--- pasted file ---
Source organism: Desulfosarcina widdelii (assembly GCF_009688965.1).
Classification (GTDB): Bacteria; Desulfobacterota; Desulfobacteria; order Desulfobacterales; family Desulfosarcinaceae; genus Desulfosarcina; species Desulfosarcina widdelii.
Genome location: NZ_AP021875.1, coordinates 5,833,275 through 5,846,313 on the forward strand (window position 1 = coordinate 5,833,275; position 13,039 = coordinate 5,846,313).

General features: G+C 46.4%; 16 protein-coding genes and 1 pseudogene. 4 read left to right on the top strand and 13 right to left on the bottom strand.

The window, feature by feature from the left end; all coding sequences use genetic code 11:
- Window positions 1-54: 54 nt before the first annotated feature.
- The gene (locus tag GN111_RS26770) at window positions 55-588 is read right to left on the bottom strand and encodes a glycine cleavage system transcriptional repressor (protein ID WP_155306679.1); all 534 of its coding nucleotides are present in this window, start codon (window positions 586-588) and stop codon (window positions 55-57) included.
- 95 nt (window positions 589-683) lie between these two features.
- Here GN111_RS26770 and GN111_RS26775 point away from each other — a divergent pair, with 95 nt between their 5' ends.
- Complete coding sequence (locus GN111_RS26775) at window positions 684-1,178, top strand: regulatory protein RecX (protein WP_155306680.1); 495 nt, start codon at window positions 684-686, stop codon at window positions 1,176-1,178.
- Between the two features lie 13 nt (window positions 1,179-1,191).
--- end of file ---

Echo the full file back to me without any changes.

Source organism: Desulfosarcina widdelii (assembly GCF_009688965.1).
Classification (GTDB): Bacteria; Desulfobacterota; Desulfobacteria; order Desulfobacterales; family Desulfosarcinaceae; genus Desulfosarcina; species Desulfosarcina widdelii.
Genome location: NZ_AP021875.1, coordinates 5,833,275 through 5,846,313 on the forward strand (window position 1 = coordinate 5,833,275; position 13,039 = coordinate 5,846,313).

General features: G+C 46.4%; 16 protein-coding genes and 1 pseudogene. 4 read left to right on the top strand and 13 right to left on the bottom strand.

The window, feature by feature from the left end; all coding sequences use genetic code 11:
- Window positions 1-54: 54 nt before the first annotated feature.
- The gene (locus tag GN111_RS26770) at window positions 55-588 is read right to left on the bottom strand and encodes a glycine cleavage system transcriptional repressor (protein ID WP_155306679.1); all 534 of its coding nucleotides are present in this window, start codon (window positions 586-588) and stop codon (window positions 55-57) included.
- 95 nt (window positions 589-683) lie between these two features.
- Here GN111_RS26770 and GN111_RS26775 point away from each other — a divergent pair, with 95 nt between their 5' ends.
- Complete coding sequence (locus GN111_RS26775) at window positions 684-1,178, top strand: regulatory protein RecX (protein WP_155306680.1); 495 nt, start codon at window positions 684-686, stop codon at window positions 1,176-1,178.
- Between the two features lie 13 nt (window positions 1,179-1,191).